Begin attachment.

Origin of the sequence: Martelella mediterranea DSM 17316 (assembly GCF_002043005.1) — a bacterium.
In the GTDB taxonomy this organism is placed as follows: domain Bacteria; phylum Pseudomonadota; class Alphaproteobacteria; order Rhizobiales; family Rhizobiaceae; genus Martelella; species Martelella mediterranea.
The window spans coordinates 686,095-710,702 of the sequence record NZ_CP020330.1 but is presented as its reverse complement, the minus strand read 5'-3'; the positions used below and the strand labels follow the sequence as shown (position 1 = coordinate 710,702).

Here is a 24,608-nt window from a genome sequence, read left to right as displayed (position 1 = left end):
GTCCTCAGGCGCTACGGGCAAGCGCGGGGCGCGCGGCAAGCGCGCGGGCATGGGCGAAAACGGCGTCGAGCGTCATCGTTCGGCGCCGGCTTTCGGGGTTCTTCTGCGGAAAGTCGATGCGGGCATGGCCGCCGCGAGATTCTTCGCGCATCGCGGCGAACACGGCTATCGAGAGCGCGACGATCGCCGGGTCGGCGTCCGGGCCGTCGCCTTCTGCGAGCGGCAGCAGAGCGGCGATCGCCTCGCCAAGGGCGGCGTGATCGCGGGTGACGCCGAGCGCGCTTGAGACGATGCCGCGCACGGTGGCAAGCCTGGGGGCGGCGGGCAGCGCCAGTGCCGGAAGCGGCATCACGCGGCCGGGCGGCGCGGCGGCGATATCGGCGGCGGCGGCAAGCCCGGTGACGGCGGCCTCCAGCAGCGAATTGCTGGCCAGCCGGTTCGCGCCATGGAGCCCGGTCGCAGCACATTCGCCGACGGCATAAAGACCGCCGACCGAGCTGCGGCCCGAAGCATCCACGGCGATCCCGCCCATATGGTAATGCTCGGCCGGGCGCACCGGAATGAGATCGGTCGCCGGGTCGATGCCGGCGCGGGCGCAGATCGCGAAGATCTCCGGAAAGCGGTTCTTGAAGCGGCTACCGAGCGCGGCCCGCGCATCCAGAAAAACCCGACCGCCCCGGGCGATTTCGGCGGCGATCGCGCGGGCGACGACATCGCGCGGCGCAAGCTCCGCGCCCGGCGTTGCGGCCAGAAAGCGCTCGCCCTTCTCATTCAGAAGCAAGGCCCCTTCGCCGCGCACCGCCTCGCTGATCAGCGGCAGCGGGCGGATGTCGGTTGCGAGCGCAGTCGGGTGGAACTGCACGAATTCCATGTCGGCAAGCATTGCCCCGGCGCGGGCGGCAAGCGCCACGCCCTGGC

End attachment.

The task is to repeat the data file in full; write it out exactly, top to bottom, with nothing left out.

Origin of the sequence: Martelella mediterranea DSM 17316 (assembly GCF_002043005.1) — a bacterium.
In the GTDB taxonomy this organism is placed as follows: domain Bacteria; phylum Pseudomonadota; class Alphaproteobacteria; order Rhizobiales; family Rhizobiaceae; genus Martelella; species Martelella mediterranea.
The window spans coordinates 686,095-710,702 of the sequence record NZ_CP020330.1 but is presented as its reverse complement, the minus strand read 5'-3'; the positions used below and the strand labels follow the sequence as shown (position 1 = coordinate 710,702).

Here is a 24,608-nt window from a genome sequence, read left to right as displayed (position 1 = left end):
GTCCTCAGGCGCTACGGGCAAGCGCGGGGCGCGCGGCAAGCGCGCGGGCATGGGCGAAAACGGCGTCGAGCGTCATCGTTCGGCGCCGGCTTTCGGGGTTCTTCTGCGGAAAGTCGATGCGGGCATGGCCGCCGCGAGATTCTTCGCGCATCGCGGCGAACACGGCTATCGAGAGCGCGACGATCGCCGGGTCGGCGTCCGGGCCGTCGCCTTCTGCGAGCGGCAGCAGAGCGGCGATCGCCTCGCCAAGGGCGGCGTGATCGCGGGTGACGCCGAGCGCGCTTGAGACGATGCCGCGCACGGTGGCAAGCCTGGGGGCGGCGGGCAGCGCCAGTGCCGGAAGCGGCATCACGCGGCCGGGCGGCGCGGCGGCGATATCGGCGGCGGCGGCAAGCCCGGTGACGGCGGCCTCCAGCAGCGAATTGCTGGCCAGCCGGTTCGCGCCATGGAGCCCGGTCGCAGCACATTCGCCGACGGCATAAAGACCGCCGACCGAGCTGCGGCCCGAAGCATCCACGGCGATCCCGCCCATATGGTAATGCTCGGCCGGGCGCACCGGAATGAGATCGGTCGCCGGGTCGATGCCGGCGCGGGCGCAGATCGCGAAGATCTCCGGAAAGCGGTTCTTGAAGCGGCTACCGAGCGCGGCCCGCGCATCCAGAAAAACCCGACCGCCCCGGGCGATTTCGGCGGCGATCGCGCGGGCGACGACATCGCGCGGCGCAAGCTCCGCGCCCGGCGTTGCGGCCAGAAAGCGCTCGCCCTTCTCATTCAGAAGCAAGGCCCCTTCGCCGCGCACCGCCTCGCTGATCAGCGGCAGCGGGCGGATGTCGGTTGCGAGCGCAGTCGGGTGGAACTGCACGAATTCCATGTCGGCAAGCATTGCCCCGGCGCGGGCGGCAAGCGCCACGCCCTGGC